Before installing the starter, make sure that the mounting flange on the oil pan and on the starter are clean and free of paint. These surfaces are where the starter gets its path to ground.

 

If the starter turning slow is not your symptom, please describe your symptoms in detail.

 

 

Edited by 19tom40
add instruction (see edit history)
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Thanks Tom, I am going to clean everything up and retry. I did measure the total circuit resistance and applied ohms law which gave me a 60 amp load, theoretically. The main problem is a 2.5 volt loss at the starter terminal on cranking, that is after everything is new with cables and relay.

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Six volt circuits can  draw twice as much current as 12 volt.  Old well used 6 volt  starter solenoid " Contacts" can be  a source of high resistance creating voltage drop to starter.  I usually fit  new 6 volt starter solenoids  to  my 6 volt Fords and Lincoln Zephyrs. A final word, 8 volt batteries can help.  

Edited by 38ShortopConv. (see edit history)
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one more small item that may help-- on pg. 180 of the same parts  catalog that we all use, there is a small bracket - P/N 51A-11140. This is Ford  

# and is used on Ford flatheads as well as our HV12's. It helps keep the starter in correct alignment  with the flat surface of the pan. One more

thing that may not be a problem on your engine, it was on my '48 LC.  After purchasing the car and going over it , under it and all around I noticed the "snout" where the Bendix drive travels to was cut off and the end  of the gear was exposed to the elements. The engine may be '42,  because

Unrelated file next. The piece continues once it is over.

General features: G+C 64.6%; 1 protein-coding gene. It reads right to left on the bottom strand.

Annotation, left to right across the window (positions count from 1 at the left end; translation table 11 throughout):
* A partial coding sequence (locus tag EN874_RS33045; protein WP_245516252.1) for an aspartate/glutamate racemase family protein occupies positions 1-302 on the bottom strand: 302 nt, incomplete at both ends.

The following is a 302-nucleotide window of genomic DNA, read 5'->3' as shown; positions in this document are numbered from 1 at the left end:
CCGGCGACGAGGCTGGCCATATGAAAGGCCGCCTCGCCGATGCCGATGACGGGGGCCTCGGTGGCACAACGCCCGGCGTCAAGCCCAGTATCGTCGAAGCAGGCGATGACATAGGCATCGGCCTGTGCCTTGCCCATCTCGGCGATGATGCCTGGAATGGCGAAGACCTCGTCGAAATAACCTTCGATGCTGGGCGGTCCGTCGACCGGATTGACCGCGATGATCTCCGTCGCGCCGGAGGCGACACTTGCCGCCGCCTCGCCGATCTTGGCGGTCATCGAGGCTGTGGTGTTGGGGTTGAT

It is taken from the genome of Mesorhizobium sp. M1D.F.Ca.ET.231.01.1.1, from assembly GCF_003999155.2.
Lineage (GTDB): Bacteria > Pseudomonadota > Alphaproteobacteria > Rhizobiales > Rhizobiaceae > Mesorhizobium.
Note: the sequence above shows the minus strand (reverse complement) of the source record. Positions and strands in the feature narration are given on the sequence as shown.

the bore is 2-15/16" . So , perhaps the later ' 5EH ' was used.  The fix  for this was to cut off the bottom of a empty and cleaned out propane bottle, 

cut to  length as needed ; and soldered it on the remaining length of the "snout" , it fit perfectly !  The OD of the pan snout slid right into the ID of

propane bottle.

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One more thing which drove me crazy on my 47- be sure that the starter is correctly aligned and bolts tight before bolting the small clip to the block as it will pull the starter out of alignment when the engine is hot if the clip is not exactly the right size. Then it will not turn over to start.

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Thanks to all, I will continue with the program, lot's to check again. The darn thing it starts ok when cold but I do not want a tow truck behind me to bring it home when and if I stall it. Frustrating for sure as I want it on the road for final tune up. Car is coming along fine otherwise, still lot's do do, but the little things are what is fun.

Again big Thanks to all

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If you are measuring the voltage at the starter terminal with the COM meter lead at the starter terminal and the + meter lead on the starter case, you are measuring cranking voltage voltage. That tells you more about battery condition than starter connection condition. You should read between 4.5 -5.5 volts. A lower reading indicates a battery capacity problem. This test should be done AFTER the voltage drop test has eliminated connection problems.

 

Do the voltage drop test that I described to determine if you have a connection problem.  The connections that it tests are battery to solenoid, solenoid internal connection and solenoid to starter cable. If you have a high voltage drop, you have a connection problem. The voltage drop for each connection should not exceed 0.1V. Move the + lead back to the output side of the solenoid to determine if the solenoid or starter cable is the problem and then to the input side of the solenoid for the battery cable.

 

The voltage drop test is the first test that I do when trouble shooting a slow starter.